Protocols for Measuring Methanogenesis

  • Oleg KotsyurbenkoEmail author
  • Mikhail Glagolev
Part of the Springer Protocols Handbooks book series (SPH)


Methanogenesis is one of the most important terminal processes in the microbial degradation of organic matter in many anoxic environments. Since ancient times, methane was known as a combustion gas, but its microbiological origin was proved only in the nineteenth century. The contribution of methane to the global warming and its beneficial importance in ecological biotechnology and bioenergetics dictate the need in proper estimations of its fluxes and measurements of its production rates in different microbiological processes.

Measuring methanogenesis is mostly conducted in laboratory experiments with different types of methanogenic samples, in fields or in ruminants. The samples used for such measurements are either liquid methanogenic cultures and slurries prepared by homogenization and dilution or intact soil cores. All types of methanogenic samples are incubated, and accumulated CH4 is analyzed in order to calculate methanogenesis rate. The samples as slurries incubated under laboratory conditions are referred to as potential production rates, whereas rates measured in intact samples or in fields are referred to as actual (in situ) production rates.

To initiate methanogenesis, characteristic substrates of methanogens are used as additions to the samples. Radiotracers are also used to measure rates of certain methanogenesis pathways in samples.

Classification of methods of measuring methanogenesis is based on the mass balance equation relating the rate of change in concentration of methane with its source and flux. The two major methods are described in detail.


Chamber method Methanogenesis Methanogens Potential methane production Radiotracers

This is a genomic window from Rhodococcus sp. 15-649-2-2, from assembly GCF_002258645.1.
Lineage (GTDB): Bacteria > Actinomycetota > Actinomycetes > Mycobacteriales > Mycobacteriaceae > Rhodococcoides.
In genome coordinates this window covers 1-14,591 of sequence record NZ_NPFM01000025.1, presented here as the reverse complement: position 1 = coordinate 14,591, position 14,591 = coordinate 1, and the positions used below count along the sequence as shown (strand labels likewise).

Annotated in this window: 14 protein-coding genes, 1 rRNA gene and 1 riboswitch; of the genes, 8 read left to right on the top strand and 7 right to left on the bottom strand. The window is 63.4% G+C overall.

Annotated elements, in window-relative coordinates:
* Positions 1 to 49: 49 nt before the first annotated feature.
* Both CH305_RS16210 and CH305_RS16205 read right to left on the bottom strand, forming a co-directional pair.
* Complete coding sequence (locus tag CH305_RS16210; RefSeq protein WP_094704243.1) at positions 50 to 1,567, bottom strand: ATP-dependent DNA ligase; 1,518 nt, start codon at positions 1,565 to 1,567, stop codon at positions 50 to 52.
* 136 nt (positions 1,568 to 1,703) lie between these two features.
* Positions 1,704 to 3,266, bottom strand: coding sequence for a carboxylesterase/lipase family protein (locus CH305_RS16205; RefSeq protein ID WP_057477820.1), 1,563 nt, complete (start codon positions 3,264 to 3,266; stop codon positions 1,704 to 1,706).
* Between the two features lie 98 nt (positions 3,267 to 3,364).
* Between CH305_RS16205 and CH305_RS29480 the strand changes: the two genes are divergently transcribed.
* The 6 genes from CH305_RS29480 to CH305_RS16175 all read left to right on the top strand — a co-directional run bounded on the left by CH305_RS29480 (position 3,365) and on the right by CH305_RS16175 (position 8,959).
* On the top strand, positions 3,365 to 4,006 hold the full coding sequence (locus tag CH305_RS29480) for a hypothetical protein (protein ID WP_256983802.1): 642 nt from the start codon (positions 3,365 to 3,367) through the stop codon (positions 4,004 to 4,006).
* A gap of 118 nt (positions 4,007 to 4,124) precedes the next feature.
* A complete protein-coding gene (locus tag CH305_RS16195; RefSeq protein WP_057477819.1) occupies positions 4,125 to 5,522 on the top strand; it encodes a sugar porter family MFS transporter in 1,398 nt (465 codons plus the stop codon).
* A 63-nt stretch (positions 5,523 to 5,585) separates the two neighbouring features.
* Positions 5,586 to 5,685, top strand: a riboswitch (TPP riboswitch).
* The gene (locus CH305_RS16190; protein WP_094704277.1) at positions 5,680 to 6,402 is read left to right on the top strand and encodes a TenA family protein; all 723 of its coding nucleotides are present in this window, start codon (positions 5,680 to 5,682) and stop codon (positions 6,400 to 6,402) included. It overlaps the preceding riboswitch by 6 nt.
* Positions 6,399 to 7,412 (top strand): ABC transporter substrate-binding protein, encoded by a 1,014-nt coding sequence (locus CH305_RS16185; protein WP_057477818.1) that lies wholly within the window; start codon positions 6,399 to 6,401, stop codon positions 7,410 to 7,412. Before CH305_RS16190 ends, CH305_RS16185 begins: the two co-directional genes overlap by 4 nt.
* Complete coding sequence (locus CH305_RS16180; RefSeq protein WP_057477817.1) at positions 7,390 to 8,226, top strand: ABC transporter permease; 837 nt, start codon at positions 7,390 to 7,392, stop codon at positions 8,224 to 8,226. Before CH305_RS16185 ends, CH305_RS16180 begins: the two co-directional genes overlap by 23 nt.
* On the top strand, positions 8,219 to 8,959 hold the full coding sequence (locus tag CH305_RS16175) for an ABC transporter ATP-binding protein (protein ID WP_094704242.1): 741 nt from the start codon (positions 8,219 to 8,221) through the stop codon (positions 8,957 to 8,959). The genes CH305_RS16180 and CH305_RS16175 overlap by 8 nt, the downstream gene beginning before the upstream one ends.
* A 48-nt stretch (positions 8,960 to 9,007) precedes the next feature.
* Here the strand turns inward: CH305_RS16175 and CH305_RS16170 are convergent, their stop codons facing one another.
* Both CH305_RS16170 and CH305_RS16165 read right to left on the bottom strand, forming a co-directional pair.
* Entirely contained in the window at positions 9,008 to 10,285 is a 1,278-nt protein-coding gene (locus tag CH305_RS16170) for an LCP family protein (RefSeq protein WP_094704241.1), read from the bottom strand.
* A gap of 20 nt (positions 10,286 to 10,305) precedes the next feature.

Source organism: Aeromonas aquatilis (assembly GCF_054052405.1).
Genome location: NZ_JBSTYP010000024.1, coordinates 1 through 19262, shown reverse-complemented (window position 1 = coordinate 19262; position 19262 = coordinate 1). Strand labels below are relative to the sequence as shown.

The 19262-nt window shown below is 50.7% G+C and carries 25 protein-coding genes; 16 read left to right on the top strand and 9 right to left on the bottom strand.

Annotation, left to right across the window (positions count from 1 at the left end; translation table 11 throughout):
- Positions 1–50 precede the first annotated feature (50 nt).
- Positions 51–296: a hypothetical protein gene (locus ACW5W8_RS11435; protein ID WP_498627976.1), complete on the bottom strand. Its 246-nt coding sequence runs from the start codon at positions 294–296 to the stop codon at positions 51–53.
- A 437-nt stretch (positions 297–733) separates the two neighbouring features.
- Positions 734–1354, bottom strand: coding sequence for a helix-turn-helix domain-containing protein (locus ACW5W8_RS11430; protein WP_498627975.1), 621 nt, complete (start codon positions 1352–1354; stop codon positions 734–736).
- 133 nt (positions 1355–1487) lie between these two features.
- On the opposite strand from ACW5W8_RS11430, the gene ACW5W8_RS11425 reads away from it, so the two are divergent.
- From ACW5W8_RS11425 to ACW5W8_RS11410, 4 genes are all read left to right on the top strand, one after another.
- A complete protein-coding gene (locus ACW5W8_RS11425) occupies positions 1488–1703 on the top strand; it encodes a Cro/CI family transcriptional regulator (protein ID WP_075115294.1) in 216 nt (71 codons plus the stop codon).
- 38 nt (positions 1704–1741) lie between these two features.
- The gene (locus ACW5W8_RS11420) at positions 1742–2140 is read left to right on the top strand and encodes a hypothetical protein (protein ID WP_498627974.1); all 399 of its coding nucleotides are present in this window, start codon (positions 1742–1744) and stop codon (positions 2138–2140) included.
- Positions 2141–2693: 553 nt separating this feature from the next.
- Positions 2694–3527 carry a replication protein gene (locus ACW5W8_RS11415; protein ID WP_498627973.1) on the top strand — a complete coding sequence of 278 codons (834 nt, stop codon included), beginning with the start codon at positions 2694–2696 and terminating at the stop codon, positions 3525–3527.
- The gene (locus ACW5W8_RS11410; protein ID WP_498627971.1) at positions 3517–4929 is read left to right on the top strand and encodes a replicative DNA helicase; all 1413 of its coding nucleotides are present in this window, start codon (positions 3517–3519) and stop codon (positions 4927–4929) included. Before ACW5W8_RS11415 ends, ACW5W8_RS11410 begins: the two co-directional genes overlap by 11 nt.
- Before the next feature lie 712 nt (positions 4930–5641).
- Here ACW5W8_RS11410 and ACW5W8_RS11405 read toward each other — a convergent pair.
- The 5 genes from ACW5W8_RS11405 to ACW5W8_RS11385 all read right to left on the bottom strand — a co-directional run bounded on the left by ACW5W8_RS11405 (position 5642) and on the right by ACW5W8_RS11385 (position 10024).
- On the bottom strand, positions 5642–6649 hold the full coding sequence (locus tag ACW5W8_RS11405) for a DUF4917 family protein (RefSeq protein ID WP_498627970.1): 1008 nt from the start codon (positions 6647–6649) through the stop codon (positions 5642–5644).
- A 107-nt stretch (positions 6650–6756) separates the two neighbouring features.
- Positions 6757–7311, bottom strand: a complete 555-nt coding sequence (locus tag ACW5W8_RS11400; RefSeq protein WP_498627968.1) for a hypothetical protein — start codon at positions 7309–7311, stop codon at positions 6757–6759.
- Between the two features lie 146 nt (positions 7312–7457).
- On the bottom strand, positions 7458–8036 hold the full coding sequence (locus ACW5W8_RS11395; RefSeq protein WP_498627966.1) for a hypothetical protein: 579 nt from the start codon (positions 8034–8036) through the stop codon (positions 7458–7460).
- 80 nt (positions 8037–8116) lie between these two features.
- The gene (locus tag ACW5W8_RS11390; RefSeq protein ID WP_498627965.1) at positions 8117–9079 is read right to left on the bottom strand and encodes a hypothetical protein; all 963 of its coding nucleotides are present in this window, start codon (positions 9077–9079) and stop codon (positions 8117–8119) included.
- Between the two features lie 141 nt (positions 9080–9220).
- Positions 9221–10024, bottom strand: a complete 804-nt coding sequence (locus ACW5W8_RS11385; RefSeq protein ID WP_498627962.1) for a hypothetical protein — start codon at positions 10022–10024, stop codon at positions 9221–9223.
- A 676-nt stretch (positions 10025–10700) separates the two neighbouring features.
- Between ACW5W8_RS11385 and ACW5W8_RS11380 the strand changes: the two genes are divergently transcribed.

1. 1.
    Wolfe RS (1993) A historical overview of methanogenesis. In: Ferry JG (ed) Methanogenesis, Chapman & Hall microbiology series. Chapman & Hall, New YorkGoogle Scholar
  2. 2.
    Barker HA (ed) (1956) Bacterial fermentation. Wiley, New YorkGoogle Scholar
  3. 3.
    Ehhalt DH, Schmidt U (1978) Sources and sinks of atmospheric methane. Pageoph 116:452–464CrossRefGoogle Scholar
  4. 4.
    Großkopf R, Janssen PH, Liesack W (1998) Diversity and structure of the methanogenic community in anoxic rice paddy soil microcosms as examined by cultivation and direct 16S rRNA gene sequence retrieval. Appl Environ Microbiol 64:960–969PubMedPubMedCentralGoogle Scholar
  5. 5.
    Garcia JL (1990) Taxonomy and ecology of methanogens. FEMS Microbiol Rev 87:297–308. doi: 10.1111/j.1574-6968.1990.tb04928.x CrossRefGoogle Scholar
  6. 6.
    Chan OC, Claus P, Casper P et al (2005) Vertical distribution of methanogenic archaeal community in Lake Dagow sediment. Environ Microbiol 7:1139–1149. doi: 10.1111/j.1462-2920.2005.00790.x CrossRefPubMedGoogle Scholar
  7. 7.
    Jeanthon C, L’Haridon S, Reysenbach AL et al (1999) Methanococcus vulcanius sp. nov., a novel hyperthermophilic methanogen isolated from East Pacific Rise, and identification of Methanococcus sp. DSM 4213T as Methanococcus fervens sp. nov. Int J Syst Evol Microbiol 49:583–589Google Scholar